Something that we all live with is that IT groups are still taking the lead in developing, monitoring and enforcing security policies.  However, what is FINALLY happening is that HR is now starting to take the lead in some of this.  In many organizations, things like reports from the content filter that monitors and enforces web usage policies are now the responsibility of HR, with IT there to provide the service and act as an expert consultant.  This is a good thing to see, because HR is actually placed to do real enforcement of policies like AUP's (Acceptable Use Policy) and Web Surfing Policies, where in many companies IT could only watch and shake their heads.

What didn't work across the board was any security task that people couldn't immediately see value in on their own (without a lesson from security school).  So, for instance, if you want to implement password complexity where it hasn't existed before, it's probably worth a bit of an awareness message ahead of time or no-one is going to be buying into it.

Again, the full results are in the paper, the power point covers the high points.

Anything you'd like to add to the list is welcome, by all means use the comment form to add to this story !

=============== Rob VandenBrink, Metafore ===============


Published: 2010-05-06

non-latin TLD to be issued

Top-level domains are taking a new turn today with ICANN announcing the new TLDs using non-Latin characters. For example Egypt: مصر (Egypt).  It will be interesting to see how this will be used. I wouldn't know where to begin typing مصر on my keyboard so I would have to rely on links to get me to some sites. As we know clicking links blindly on the internet is always a great idea, especially in emails.  for the announcement click here ;-)  (http://www.icann.org/en/announcements/announcement-05may10-en.htm).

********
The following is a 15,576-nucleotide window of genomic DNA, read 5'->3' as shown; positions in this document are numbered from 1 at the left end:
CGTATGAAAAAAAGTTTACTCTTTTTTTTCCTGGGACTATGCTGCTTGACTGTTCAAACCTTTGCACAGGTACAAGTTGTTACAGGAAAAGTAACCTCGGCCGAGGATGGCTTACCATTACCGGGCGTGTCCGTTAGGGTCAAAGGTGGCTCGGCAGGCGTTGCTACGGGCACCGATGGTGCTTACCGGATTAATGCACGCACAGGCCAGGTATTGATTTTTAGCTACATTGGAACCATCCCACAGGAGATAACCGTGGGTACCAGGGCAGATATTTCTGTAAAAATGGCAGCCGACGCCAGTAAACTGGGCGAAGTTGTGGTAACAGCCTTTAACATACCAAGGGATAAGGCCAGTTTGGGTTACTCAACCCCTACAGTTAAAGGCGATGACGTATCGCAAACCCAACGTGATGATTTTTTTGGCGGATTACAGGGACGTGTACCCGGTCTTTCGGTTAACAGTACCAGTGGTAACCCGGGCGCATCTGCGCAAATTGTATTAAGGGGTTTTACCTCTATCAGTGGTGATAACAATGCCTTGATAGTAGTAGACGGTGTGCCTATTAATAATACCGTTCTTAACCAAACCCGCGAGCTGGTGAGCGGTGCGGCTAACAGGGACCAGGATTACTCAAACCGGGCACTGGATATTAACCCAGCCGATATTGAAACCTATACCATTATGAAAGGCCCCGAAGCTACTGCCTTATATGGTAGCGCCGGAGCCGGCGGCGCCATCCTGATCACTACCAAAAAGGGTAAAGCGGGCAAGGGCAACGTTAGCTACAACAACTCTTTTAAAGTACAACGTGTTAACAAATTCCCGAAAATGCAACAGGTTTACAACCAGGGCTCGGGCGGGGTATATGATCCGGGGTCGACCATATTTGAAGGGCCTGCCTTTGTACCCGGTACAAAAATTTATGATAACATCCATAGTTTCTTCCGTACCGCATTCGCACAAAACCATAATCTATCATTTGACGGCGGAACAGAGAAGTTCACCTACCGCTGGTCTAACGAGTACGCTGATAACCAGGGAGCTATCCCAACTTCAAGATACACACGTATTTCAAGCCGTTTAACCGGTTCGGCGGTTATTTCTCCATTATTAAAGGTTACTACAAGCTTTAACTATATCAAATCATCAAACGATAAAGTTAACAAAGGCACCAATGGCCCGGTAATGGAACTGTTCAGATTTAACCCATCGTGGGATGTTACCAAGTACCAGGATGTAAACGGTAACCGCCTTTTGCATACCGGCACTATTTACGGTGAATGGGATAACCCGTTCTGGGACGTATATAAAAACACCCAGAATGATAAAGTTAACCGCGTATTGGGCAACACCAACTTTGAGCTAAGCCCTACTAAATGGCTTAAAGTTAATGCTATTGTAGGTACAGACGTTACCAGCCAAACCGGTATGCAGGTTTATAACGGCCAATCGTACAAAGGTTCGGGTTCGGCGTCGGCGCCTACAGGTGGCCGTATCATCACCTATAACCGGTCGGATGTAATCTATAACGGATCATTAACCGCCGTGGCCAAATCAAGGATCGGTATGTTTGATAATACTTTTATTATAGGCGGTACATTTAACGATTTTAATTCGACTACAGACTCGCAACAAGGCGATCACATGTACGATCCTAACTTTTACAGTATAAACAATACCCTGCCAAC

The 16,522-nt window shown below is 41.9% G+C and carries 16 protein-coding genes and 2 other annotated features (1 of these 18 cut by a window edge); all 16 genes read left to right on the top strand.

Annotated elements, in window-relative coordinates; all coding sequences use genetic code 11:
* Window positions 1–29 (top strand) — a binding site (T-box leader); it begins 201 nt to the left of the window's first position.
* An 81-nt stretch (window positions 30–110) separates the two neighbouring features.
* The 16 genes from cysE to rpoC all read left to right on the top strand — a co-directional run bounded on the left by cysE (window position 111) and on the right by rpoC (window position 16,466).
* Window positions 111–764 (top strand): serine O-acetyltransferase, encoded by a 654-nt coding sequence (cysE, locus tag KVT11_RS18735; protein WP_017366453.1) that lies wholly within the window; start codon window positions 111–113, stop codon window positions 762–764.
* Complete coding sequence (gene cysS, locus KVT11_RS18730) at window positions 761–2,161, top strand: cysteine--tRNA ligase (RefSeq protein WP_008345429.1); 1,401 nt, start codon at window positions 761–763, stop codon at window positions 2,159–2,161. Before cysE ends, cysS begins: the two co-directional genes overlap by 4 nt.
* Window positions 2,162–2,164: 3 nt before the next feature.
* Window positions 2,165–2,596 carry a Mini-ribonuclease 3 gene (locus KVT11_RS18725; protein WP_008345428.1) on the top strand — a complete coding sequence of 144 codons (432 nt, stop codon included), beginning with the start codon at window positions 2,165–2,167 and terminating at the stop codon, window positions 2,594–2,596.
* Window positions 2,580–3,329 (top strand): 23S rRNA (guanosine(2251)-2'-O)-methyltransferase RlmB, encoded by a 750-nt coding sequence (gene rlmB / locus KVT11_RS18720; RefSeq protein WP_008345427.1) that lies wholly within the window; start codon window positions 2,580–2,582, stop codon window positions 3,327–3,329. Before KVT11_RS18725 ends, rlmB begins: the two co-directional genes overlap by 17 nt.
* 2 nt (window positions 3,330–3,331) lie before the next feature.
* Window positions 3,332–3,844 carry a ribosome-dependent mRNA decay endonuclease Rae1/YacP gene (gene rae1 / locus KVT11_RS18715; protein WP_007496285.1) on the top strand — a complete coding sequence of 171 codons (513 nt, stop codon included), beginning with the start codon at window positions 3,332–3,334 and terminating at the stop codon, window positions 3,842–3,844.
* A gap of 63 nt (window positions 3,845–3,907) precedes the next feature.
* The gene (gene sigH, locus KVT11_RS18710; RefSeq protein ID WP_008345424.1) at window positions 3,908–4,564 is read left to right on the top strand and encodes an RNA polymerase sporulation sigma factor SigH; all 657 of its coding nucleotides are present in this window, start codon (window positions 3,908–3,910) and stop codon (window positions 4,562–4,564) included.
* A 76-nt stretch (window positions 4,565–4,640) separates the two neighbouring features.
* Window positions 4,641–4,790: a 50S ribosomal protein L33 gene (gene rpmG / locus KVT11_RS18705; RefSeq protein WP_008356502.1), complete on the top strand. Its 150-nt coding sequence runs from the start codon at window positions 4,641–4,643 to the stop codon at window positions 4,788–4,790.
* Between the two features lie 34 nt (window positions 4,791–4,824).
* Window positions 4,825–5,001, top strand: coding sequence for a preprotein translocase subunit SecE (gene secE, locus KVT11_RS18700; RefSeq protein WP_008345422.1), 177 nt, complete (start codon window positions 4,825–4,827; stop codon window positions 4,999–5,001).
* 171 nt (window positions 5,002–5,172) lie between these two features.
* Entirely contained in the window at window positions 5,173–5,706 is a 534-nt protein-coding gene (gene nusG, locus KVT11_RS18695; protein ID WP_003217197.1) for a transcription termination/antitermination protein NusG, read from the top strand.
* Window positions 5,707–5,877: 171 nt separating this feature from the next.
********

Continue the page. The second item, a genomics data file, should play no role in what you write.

Published: 2010-05-06

Learn about web app hacking and defense

Tor sent in a link to a Google code page on Web Security.    This page provides links to several good web app pen testing and defense resources.  The most intriguing of which is the Jarlsberg codelab.  Essentially Jarlsberg is a buggy web app that you can hack to learn web app pen testing and defense.

From the Jarlsberg introduction page:

"This codelab is built around Jarlsberg /yärlz'·bərg/, a small, cheesy web application that allows its users to publish snippets of text and store assorted files. "Unfortunately," Jarlsberg has multiple security bugs ranging from cross-site scripting and cross-site request forgery, to information disclosure, denial of service, and remote code execution. The goal of this codelab is to guide you through discovering some of these bugs and learning ways to fix them both in Jarlsberg and in general. "

Sounds like fun.


-- Rick Wanner - rwanner at isc dot sans dot org


Published: 2010-05-04

DNSSEC...not a bang but a whimper?

Tonight is the night that DNSSEC is enabled between the DNS root servers. I am not going to go into detail since the good people at the other ISC have already done a wonderful job of that in their posting.

Lots of the usual hype in the usual places including The Register, slashdot, etc.  The fact is that this really only affects the way your ISPs talk DNS to the root servers. I suspect most users are using their ISPs DNS servers which will continue to talk to their customers the old way.  It may cause problems for some users who are hosting their own DNS servers behind antiquated firewalls, but for the most part this will be a non-event.

What I find interesting is that using the resolver test at RIPE, my OpenDNS provided resolvers fail.  

Hopefully that will be fixed before the big event.


-- Rick Wanner - rwanner at isc dot sans dot org


Published: 2010-05-04

Malicious iFrame on US Treasury and other sites?

We have received a number of emails from readers pointing us to news articles indicating that the US Treasury is in the process of cleaning up malicious iFrame that have infected a number of their sites.  We have also received one report that this particular iFrame redirect has also been found at other sites and that perhaps this may be another registrar related compromise.

If anyone has any further information on whether or not this is bigger than just the US Treasury, we would love to hear it. 

As usual you can send us feedback through the comments to this diary, or via our contact page.


-- Rick Wanner - rwanner at isc dot sans dot org


Published: 2010-05-04

SIFT review in the ISSA Toolsmith